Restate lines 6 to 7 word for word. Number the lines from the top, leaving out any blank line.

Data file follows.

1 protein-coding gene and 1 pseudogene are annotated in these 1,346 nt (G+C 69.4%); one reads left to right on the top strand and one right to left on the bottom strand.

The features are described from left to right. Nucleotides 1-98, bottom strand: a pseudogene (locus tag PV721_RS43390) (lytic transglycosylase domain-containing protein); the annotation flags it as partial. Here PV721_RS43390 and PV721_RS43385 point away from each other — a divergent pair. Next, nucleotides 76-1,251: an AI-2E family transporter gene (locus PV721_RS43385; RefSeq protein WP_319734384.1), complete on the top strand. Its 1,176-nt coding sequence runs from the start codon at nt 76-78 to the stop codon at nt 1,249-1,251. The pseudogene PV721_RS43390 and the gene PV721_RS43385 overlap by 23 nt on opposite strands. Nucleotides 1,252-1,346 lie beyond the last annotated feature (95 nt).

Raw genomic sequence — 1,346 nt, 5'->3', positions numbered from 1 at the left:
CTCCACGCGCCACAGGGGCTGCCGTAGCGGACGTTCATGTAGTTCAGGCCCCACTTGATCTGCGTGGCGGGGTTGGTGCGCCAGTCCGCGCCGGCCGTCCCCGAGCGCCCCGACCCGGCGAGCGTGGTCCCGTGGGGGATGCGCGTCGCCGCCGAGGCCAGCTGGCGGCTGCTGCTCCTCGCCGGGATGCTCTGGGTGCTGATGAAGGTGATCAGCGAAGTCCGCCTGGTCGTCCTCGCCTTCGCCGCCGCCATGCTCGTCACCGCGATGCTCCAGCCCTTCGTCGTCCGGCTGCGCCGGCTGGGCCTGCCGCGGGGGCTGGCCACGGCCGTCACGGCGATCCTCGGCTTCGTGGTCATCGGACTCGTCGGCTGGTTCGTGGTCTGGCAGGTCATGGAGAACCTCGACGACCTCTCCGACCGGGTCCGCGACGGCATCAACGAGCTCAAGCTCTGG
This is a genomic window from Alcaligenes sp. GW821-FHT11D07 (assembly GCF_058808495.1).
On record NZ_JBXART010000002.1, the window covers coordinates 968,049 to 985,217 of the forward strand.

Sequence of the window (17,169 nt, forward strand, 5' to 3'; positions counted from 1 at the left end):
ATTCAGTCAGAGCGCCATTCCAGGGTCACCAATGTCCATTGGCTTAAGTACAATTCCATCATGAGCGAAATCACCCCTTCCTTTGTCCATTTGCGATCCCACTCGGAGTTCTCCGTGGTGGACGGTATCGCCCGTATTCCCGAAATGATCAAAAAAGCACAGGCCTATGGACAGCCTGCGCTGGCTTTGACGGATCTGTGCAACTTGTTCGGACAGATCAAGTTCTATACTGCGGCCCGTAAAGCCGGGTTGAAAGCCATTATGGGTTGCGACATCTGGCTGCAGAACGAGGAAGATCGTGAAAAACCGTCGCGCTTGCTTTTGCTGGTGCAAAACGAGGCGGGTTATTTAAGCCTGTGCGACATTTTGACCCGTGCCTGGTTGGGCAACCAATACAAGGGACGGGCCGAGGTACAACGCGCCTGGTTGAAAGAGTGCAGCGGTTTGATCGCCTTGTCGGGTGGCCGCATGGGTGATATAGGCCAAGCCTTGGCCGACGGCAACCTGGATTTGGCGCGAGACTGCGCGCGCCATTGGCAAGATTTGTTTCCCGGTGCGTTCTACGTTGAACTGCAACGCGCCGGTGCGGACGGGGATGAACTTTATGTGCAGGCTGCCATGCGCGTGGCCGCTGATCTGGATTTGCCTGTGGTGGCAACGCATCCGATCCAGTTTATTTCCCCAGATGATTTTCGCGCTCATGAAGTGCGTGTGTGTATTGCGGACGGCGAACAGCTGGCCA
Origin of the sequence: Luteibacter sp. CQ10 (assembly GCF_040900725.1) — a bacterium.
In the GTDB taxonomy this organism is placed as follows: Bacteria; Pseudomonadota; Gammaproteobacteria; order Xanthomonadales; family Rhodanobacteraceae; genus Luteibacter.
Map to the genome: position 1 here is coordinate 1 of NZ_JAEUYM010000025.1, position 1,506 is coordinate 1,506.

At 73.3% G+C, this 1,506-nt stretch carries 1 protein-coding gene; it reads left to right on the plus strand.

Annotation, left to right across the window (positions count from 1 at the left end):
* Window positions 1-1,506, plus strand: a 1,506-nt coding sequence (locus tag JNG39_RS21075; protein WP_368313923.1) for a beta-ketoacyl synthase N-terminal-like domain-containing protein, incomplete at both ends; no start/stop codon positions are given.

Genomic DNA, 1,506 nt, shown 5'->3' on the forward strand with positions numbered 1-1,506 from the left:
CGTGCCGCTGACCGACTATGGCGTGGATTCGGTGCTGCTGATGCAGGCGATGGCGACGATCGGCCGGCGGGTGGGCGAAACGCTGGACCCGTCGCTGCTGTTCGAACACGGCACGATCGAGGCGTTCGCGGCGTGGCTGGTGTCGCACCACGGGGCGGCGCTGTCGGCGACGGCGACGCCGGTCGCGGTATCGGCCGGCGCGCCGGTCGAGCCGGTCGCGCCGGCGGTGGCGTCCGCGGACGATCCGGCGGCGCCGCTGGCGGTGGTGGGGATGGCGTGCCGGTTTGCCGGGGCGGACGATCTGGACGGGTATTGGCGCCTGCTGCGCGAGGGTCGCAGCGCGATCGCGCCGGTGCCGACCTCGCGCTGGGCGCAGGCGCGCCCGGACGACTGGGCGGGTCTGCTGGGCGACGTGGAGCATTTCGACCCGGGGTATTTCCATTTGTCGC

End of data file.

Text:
On record NZ_JBXART010000002.1, the window covers coordinates 968,049 to 985,217 of the forward strand.

Sequence of the window (17,169 nt, forward strand, 5' to 3'; positions counted from 1 at the left end):